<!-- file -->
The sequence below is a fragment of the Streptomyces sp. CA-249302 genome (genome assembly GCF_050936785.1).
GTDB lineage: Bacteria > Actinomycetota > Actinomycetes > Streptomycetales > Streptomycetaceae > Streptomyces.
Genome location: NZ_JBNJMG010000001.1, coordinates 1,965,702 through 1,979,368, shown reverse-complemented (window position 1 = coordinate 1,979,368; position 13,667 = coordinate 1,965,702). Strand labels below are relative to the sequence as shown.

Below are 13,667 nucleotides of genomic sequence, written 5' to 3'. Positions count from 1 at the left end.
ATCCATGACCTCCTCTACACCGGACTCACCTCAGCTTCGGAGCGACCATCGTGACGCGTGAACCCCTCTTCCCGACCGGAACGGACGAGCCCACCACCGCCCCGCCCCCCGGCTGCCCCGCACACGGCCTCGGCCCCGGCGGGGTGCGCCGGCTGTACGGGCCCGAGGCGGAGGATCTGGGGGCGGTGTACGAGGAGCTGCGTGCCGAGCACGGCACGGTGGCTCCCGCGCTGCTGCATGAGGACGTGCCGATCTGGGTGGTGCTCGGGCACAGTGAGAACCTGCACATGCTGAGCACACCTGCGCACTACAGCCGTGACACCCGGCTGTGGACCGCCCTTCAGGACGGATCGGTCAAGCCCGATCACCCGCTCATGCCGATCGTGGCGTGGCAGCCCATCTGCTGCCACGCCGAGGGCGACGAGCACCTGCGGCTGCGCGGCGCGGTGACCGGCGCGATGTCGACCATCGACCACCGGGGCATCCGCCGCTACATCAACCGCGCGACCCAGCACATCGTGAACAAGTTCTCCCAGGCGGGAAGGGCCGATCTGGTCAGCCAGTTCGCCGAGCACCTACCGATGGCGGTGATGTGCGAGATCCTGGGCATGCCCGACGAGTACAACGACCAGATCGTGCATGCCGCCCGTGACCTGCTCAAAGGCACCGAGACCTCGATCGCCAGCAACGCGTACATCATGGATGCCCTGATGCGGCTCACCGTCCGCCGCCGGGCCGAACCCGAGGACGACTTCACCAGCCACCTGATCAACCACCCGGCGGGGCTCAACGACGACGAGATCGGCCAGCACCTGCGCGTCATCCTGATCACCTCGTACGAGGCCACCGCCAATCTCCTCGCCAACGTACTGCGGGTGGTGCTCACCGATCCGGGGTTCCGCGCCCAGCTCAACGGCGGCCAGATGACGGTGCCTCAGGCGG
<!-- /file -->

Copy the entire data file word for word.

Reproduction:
The sequence below is a fragment of the Streptomyces sp. CA-249302 genome (genome assembly GCF_050936785.1).
GTDB lineage: Bacteria > Actinomycetota > Actinomycetes > Streptomycetales > Streptomycetaceae > Streptomyces.
Genome location: NZ_JBNJMG010000001.1, coordinates 1,965,702 through 1,979,368, shown reverse-complemented (window position 1 = coordinate 1,979,368; position 13,667 = coordinate 1,965,702). Strand labels below are relative to the sequence as shown.

Below are 13,667 nucleotides of genomic sequence, written 5' to 3'. Positions count from 1 at the left end.
ATCCATGACCTCCTCTACACCGGACTCACCTCAGCTTCGGAGCGACCATCGTGACGCGTGAACCCCTCTTCCCGACCGGAACGGACGAGCCCACCACCGCCCCGCCCCCCGGCTGCCCCGCACACGGCCTCGGCCCCGGCGGGGTGCGCCGGCTGTACGGGCCCGAGGCGGAGGATCTGGGGGCGGTGTACGAGGAGCTGCGTGCCGAGCACGGCACGGTGGCTCCCGCGCTGCTGCATGAGGACGTGCCGATCTGGGTGGTGCTCGGGCACAGTGAGAACCTGCACATGCTGAGCACACCTGCGCACTACAGCCGTGACACCCGGCTGTGGACCGCCCTTCAGGACGGATCGGTCAAGCCCGATCACCCGCTCATGCCGATCGTGGCGTGGCAGCCCATCTGCTGCCACGCCGAGGGCGACGAGCACCTGCGGCTGCGCGGCGCGGTGACCGGCGCGATGTCGACCATCGACCACCGGGGCATCCGCCGCTACATCAACCGCGCGACCCAGCACATCGTGAACAAGTTCTCCCAGGCGGGAAGGGCCGATCTGGTCAGCCAGTTCGCCGAGCACCTACCGATGGCGGTGATGTGCGAGATCCTGGGCATGCCCGACGAGTACAACGACCAGATCGTGCATGCCGCCCGTGACCTGCTCAAAGGCACCGAGACCTCGATCGCCAGCAACGCGTACATCATGGATGCCCTGATGCGGCTCACCGTCCGCCGCCGGGCCGAACCCGAGGACGACTTCACCAGCCACCTGATCAACCACCCGGCGGGGCTCAACGACGACGAGATCGGCCAGCACCTGCGCGTCATCCTGATCACCTCGTACGAGGCCACCGCCAATCTCCTCGCCAACGTACTGCGGGTGGTGCTCACCGATCCGGGGTTCCGCGCCCAGCTCAACGGCGGCCAGATGACGGTGCCTCAGGCGG